Affiliated Physicians: Fertility Doctors
Hirsutism in Women
Hirsutism in women is defined as excessive coarse hair appearing in a male-type pattern. It represents exposure of hair follicles to high levels of the male hormone androgen in the blood and/or the hair follicle itself. Consequently, one-half of women with mild hirsutism have elevated levels of circulating androgens, as do most women with more severe hirsutism, although the severity of hirsutism is not necessarily proportion to the circulating androgen level.
It is important to recognize that hirsutism can be an emotional burden that can harm one’s self-esteem and body image. Many women with hirsutism report feeling unfeminine and embarrassed due to unwanted hair. Many of these women also hide their hair growth and avoid physical closeness with others to conceal it. Because hair removal can be time-consuming, expensive, and frustrating, many hirsute women feel unable to manage their hair removal effectively, and some experience depression. Nevertheless, significant variability exists in how women view their hirsutism, ranging from not bothersome to humiliating.
The first step in assessing hirsutism is to have a complete history and physical examination performed by a trained health care provider. A careful history and physical examination can assess the degree of hirsutism, acne or hair loss, and other problems that are important in directing diagnostic testing and management. An equally important step is assessing the emotional impact of hirsutism on the individual so that a personalized management plan can be developed to target the physical, medical and psychological burdens of unwanted hair. Understanding how a woman feels about her body image and improving this perception are essential components of any management plan.
Blood tests may be recommended to determine whether the body is producing excess amounts of androgen. These blood tests can be combined with physical examination to determine whether a common condition known as polycystic ovary syndrome (PCOS) exists. At the same time, other causes for hirsutism, including hormone abnormalities of the pituitary, thyroid and adrenal as well as rare tumors, can be excluded.
Hirsutism is often treated with a combination of approaches, including oral contraceptives with or without an antiandrogen, such as spironolactone, to lower levels or block actions of androgen on hair follicles. Oral contraceptives are often combined with antiandrogens to improve their clinical effect and to prevent pregnancy, since accidental exposure of the male fetus to antiantrogens can harm fetal development. A topical cream (eflornithine hydrochloride) also can be applied to treat facial hirsutism.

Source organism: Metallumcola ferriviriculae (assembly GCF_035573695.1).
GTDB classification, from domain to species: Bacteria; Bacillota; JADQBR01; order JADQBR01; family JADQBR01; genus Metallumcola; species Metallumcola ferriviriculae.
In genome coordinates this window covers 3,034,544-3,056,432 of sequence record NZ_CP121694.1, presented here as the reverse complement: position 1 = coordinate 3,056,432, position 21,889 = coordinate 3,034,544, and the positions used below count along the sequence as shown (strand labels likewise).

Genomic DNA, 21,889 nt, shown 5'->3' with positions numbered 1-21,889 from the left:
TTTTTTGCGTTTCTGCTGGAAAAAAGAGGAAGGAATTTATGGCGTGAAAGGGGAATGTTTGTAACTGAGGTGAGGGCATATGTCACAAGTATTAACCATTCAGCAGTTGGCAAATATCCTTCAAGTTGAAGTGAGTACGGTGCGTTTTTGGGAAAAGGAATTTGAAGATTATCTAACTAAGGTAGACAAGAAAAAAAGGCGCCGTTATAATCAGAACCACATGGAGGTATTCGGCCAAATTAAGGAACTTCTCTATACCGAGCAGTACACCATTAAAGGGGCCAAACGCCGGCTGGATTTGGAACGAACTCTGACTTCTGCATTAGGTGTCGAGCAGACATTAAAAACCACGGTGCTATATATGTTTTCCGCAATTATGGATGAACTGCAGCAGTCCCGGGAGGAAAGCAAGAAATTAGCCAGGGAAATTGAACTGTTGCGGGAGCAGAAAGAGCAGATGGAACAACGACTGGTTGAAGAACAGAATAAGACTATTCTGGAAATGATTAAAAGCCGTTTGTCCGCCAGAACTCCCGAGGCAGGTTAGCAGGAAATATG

Medical therapy inhibits hair growth without eliminating hair already present. Therefore, medical therapy usually is combined with mechanical methods of hair removal, such as electrolysis or lasers. Electrolysis refers to the insertion of an electrode to destroy individual hair follicles. It is ideal for removing small areas of sparse hair of any color. Laser hair removal is a common, safe and effective cosmetic procedure that also is performed for removal of unwanted facial and body hair. Laser therapy is more expensive than electrolysis but is faster, less painful, and requires fewer sessions. Laser therapy destroys hair by targeting the pigment (melanin) in the hair follicle and is ideally suited for dark-haired, light-skinned individuals. Longer-wavelength lasers with cooling devices can be used for individuals who have red, true blond, or white hair and for dark-skinned people. With appropriate therapy, there is up to a 70% reduction in hair density in treated areas, with remaining hairs becoming thinner in diameter within 3-6 months of treatment. Most patients then require some degree of maintenance treatment, usually every 6-12 months.
Acne is usually treated with oral contraceptives and topical or antibiotic therapies. Hair loss may require androgen suppression combined with antiandrogen therapy and topical means of stimulating hair regrowth.
Management of Hirsutism
A successful management plan for unwanted hair addresses a woman’s own concerns and allows for an individualized strategy that balances time spent on mechanical hair removal with prevention of further hair growth through medical therapy. Follow-up visits are often necessary to review progress, assess side effects, and advise further management as necessary, thereby increasing long-term satisfaction. The best management of unwanted hair growth often requires a multidisciplinary approach provided by qualified physicians, aestheticians, laser therapists, and electrologists and that 3 to 6 months of treatment is commonly required before improvement of hirsutism is observed.